Wednesday, 13 January 2016

"If I can't dance to it, it's not my revolution"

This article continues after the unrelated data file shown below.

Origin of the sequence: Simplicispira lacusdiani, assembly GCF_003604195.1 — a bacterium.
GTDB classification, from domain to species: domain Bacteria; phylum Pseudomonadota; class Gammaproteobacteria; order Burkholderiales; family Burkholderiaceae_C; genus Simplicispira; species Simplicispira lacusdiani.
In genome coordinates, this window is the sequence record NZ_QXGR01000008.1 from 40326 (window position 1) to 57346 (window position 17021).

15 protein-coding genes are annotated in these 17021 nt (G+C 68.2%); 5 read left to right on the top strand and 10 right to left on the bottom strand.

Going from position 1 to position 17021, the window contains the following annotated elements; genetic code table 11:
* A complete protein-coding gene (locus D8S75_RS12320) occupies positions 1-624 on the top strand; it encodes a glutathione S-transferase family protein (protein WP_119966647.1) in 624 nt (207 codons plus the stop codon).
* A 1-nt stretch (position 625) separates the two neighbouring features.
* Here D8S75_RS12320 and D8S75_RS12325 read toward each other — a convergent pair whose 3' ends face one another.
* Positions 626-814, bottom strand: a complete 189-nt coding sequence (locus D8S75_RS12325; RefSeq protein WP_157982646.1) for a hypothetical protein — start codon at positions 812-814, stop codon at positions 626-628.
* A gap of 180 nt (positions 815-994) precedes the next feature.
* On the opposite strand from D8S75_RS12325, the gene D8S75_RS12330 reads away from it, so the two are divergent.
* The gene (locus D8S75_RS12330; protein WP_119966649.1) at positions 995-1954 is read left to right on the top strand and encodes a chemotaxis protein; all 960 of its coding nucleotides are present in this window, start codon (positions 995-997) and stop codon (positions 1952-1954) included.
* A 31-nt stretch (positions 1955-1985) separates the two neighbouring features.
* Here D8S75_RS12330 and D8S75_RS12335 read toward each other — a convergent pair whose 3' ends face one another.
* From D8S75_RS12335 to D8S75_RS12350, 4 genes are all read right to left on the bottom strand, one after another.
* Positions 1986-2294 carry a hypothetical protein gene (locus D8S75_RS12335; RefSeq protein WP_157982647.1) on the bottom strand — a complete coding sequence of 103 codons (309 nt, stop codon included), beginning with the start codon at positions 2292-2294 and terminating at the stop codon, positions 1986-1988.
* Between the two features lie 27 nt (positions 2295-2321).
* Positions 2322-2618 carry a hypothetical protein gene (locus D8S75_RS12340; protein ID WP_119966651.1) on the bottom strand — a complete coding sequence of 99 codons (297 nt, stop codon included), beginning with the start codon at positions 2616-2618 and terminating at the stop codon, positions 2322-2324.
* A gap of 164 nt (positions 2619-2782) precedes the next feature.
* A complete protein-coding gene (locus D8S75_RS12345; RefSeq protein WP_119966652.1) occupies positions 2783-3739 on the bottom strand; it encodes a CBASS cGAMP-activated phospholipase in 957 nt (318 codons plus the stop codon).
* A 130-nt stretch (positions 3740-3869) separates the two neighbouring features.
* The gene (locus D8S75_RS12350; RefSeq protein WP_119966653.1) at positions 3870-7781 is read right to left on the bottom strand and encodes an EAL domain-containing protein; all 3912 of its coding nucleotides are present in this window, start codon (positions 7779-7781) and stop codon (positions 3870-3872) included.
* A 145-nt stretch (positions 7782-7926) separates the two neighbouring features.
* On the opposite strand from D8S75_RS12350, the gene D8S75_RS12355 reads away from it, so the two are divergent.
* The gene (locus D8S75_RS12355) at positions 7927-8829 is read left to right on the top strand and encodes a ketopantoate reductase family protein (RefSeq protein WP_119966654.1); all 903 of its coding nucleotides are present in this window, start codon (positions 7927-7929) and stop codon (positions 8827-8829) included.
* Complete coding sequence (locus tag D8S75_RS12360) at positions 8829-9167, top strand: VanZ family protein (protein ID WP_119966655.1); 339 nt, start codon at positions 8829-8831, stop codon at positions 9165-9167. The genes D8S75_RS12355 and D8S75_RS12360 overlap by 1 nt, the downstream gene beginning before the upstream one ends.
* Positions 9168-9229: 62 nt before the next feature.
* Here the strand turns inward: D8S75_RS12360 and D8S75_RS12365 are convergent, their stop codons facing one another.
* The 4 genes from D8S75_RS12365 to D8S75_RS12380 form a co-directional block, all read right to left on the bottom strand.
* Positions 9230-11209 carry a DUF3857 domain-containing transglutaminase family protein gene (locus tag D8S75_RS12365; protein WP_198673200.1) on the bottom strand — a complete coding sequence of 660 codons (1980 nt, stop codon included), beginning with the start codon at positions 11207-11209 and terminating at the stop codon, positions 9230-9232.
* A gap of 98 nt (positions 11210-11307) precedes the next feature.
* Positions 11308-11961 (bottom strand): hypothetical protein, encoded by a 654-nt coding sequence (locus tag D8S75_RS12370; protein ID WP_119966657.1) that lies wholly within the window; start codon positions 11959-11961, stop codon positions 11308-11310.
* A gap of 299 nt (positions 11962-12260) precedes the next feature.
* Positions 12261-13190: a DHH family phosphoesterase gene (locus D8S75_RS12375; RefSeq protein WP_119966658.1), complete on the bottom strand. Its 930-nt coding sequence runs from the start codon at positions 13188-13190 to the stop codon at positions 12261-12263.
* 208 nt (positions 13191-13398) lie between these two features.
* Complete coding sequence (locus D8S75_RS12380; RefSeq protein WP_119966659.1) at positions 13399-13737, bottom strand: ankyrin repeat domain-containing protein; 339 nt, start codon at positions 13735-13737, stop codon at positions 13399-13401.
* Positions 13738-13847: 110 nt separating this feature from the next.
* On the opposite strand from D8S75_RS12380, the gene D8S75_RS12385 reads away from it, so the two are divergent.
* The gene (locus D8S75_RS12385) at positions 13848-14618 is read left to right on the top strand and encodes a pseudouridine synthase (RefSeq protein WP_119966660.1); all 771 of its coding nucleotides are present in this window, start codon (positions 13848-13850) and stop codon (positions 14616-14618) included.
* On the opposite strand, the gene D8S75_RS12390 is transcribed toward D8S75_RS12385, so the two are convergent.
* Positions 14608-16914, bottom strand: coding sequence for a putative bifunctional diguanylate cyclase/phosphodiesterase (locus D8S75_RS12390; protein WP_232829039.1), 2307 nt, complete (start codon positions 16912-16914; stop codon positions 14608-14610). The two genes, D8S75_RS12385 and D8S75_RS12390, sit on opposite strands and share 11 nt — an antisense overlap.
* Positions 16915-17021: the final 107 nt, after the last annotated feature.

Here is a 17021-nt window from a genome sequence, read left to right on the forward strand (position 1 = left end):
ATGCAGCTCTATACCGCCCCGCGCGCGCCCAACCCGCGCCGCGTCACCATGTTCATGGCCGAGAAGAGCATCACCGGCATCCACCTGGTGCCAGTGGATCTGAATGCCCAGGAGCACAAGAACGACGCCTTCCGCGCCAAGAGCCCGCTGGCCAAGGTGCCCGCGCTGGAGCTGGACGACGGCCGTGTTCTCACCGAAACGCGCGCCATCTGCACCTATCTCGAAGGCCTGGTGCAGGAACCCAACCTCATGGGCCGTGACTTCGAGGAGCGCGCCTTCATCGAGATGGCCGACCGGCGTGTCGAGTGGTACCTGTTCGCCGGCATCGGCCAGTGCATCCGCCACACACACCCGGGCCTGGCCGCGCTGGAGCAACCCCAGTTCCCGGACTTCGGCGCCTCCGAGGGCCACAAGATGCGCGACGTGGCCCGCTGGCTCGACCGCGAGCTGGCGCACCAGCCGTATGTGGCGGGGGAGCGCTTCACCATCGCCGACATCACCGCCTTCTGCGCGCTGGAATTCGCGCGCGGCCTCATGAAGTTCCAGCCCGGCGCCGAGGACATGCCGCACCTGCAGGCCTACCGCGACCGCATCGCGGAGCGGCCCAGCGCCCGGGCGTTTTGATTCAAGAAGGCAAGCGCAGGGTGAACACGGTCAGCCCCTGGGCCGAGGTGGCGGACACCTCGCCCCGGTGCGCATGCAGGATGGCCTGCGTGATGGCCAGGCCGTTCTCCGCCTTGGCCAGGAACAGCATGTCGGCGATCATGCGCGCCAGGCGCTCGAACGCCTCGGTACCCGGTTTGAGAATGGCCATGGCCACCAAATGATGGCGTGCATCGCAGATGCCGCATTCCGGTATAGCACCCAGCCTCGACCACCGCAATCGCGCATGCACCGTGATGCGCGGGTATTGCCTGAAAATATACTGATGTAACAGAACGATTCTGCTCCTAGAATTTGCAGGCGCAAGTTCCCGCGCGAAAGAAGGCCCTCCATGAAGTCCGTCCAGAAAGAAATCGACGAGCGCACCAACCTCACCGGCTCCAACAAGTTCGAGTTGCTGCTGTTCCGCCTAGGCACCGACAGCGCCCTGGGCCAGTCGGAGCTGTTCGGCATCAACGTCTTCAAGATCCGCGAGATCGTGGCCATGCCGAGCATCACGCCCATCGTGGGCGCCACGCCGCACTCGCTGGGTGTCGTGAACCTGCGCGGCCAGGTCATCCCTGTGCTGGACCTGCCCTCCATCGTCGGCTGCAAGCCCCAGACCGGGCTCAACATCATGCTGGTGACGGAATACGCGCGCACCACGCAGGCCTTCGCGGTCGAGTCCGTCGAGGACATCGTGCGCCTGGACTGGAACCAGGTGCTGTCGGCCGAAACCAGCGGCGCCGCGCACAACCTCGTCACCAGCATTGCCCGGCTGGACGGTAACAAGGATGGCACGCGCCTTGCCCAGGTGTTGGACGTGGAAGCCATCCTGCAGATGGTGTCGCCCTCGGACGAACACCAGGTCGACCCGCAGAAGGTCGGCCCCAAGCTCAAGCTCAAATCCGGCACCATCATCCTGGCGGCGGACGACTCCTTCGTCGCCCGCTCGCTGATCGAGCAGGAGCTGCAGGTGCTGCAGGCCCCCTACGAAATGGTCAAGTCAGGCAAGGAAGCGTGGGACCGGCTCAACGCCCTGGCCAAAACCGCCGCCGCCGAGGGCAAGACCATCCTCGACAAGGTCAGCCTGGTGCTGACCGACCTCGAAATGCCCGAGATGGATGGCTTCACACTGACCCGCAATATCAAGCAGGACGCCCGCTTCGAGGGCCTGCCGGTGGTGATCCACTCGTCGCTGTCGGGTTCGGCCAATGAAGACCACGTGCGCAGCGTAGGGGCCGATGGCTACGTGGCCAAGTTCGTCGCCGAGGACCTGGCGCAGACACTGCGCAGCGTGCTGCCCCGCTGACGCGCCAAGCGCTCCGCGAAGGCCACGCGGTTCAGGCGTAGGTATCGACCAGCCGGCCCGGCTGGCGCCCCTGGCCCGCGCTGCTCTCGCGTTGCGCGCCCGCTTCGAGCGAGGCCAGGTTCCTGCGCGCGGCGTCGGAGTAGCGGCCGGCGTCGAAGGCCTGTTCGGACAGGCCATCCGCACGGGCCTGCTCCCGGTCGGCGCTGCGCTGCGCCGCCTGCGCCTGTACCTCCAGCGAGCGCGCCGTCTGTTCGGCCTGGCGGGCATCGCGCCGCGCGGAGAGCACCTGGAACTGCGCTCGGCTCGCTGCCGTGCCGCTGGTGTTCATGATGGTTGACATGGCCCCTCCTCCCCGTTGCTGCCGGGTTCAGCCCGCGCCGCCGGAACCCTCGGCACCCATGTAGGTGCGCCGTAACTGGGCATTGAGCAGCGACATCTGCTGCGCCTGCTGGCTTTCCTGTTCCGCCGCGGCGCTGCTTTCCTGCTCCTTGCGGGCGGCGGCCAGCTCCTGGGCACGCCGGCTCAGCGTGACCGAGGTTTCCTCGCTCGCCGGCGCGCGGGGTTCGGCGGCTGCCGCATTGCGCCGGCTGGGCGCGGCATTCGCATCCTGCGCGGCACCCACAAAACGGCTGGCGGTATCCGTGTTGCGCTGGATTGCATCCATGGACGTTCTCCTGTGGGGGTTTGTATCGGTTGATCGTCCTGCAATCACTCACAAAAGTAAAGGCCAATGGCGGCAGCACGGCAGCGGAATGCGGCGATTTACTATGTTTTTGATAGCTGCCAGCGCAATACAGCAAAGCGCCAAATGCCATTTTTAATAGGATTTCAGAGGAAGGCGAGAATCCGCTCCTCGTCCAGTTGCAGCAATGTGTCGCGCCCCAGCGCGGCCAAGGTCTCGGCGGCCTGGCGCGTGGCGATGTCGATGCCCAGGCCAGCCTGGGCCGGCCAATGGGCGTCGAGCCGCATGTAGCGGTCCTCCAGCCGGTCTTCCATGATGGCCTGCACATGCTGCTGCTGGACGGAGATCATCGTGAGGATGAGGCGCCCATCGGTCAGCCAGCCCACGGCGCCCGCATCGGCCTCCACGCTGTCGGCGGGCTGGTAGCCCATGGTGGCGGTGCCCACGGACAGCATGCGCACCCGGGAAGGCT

I’m currently reading Peter Doggett’s 2007 book There's a Riot Going On: Revolutionaries, Rock Stars, and the Rise and Fall of '60s Counterculture and I was curious to google a certain Columbia Records advert the author mentions in the text. The infamous ad “The Man Can’t Bust Our Music” appeared in various underground publications in late 1968 and was greeted with jeers and mockery for Columbia’s apparent commitment to the revolutionary cause. Worse still Columbia wasn’t exactly a wellspring of edgy revolutionary music - apart from the idiosyncratic United States of America, the label had no firebrands like the MC5 or Last Poets to call its own, instead it looks like the mixed race of agitators pictured in the advert have been busted for listening to avant-gardists like Terry Riley and Stockhausen. Ironically, had the label waited ‘til 1970, the ad might have worked as a spot for one of Columbia’s biggest sellers, Bitches Brew which truly was the music of revolution, not to mention Mati Klarwein’s Afro-centric album artwork couched in the politics of Black Power and Black Pride.

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